Meeting of NATO Ministers of Defence:

NATO says ‘Yes’ to major exercise in Norway in 2018

Brussels: One of NATO’s key goals is to exercise more. NATO has now agreed to a Norwegian offer to host a major, high-visibility exercise in the alliance’s northernmost area in 2018. “Good news for Norway and important for the armed forces,” says Norway’s Minister of Defence, Ine Eriksen Søreide.

As NATO’s military action in Afghanistan winds down, it is important for the alliance to keep up its military cooperation and continue integrating the skills and experience it gained during many years of joint ISAF operations in Afghanistan.

“Allied military coordination must now be preserved and strengthened through our joint training and exercise programme, and this is a key priority for NATO going forward,” the defence minister says. “That’s why I made the offer last year for Norway to serve as host of the large NATO exercise in 2018. I’m very happy NATO has now accepted. This will contribute to greater readiness and response capacity within the alliance.”

After its 2012 summit in Chicago, NATO decided to increase the scale of its joint exercise and training activities in the years to come. The NATO allies agreed in Chicago on a Connected Forces Initiative (CFI) centred on exercise and training. Starting in 2015, NATO will carry out high-visibility exercises every third year. These will be the largest class of exercises in the alliance. The high-visibility exercise in the autumn of 2015 will be conducted on and around the Iberian Peninsula, with Portugal, Spain and Italy as hosts. “We wish to maintain geographical balance in the staging of these exercises, so it is in both Norway’s and NATO’s interest that the 2018 exercise be held in the northern part of the NATO area,” says Eriksen Søreide. She notes that allied training in the north also strengthens the defence of our periphery.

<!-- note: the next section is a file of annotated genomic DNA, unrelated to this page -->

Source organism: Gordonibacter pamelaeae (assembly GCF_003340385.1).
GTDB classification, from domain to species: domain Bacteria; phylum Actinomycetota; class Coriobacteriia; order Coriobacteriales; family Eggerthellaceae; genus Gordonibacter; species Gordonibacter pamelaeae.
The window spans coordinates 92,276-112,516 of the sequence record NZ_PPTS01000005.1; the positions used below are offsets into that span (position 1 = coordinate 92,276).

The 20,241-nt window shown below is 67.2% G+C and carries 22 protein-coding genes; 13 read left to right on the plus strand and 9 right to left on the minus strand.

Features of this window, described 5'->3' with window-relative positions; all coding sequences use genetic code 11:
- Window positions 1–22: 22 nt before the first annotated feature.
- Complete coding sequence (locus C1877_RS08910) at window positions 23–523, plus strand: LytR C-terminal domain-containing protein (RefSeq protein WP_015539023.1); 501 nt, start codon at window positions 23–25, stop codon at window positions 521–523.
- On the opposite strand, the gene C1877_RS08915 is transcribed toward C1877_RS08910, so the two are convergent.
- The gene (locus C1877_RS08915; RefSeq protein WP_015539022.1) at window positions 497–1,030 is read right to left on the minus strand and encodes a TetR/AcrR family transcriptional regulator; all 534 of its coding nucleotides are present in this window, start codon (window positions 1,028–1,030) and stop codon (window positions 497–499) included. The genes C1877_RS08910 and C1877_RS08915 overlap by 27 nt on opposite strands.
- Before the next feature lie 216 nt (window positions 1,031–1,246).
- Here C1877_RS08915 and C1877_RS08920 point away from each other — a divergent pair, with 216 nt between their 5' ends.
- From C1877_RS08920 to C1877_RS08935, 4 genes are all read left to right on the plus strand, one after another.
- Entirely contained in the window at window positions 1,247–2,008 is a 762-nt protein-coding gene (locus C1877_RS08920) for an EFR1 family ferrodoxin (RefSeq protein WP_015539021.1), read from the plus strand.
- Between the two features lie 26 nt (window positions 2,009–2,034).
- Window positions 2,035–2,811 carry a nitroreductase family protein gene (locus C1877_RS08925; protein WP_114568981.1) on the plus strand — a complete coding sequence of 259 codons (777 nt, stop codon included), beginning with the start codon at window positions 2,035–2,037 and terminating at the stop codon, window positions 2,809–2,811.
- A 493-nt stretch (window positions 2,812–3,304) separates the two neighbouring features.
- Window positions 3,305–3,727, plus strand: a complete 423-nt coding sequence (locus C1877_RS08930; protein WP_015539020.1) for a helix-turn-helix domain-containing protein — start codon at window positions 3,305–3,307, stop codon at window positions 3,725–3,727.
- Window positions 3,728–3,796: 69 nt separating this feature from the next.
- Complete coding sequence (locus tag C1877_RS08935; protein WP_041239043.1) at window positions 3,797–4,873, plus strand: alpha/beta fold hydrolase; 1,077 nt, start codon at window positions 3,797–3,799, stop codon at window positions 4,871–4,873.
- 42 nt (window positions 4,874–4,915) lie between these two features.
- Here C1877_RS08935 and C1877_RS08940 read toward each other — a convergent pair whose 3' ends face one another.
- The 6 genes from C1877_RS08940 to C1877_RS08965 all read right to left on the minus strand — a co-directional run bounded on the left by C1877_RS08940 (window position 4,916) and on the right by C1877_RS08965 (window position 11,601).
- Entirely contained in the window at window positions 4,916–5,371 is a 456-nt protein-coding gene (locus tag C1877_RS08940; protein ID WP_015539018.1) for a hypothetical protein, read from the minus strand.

An estimated 25,000 soldiers will participate in this year’s high-visibility exercise. It is quite possible that the exercise in 2018 will bring together at least that many.

“We envisage a training scenario where the focus is on demonstrating deterrence and defence of this area of the alliance,” the defence minister says. “On the Norwegian side we would like to see more exercise and training based on collective defence. It’s of course too early to say anything more concrete about content, but we’re very pleased to have been assigned this exercise and we look forward to continue working with NATO on the planning. This contributes to a further strengthening of our already good cooperation with NATO. The main part of the exercise takes Norway as its base, but several areas in NATO’s northern region will be involved.”

Norway has a long tradition of hosting major allied military exercises.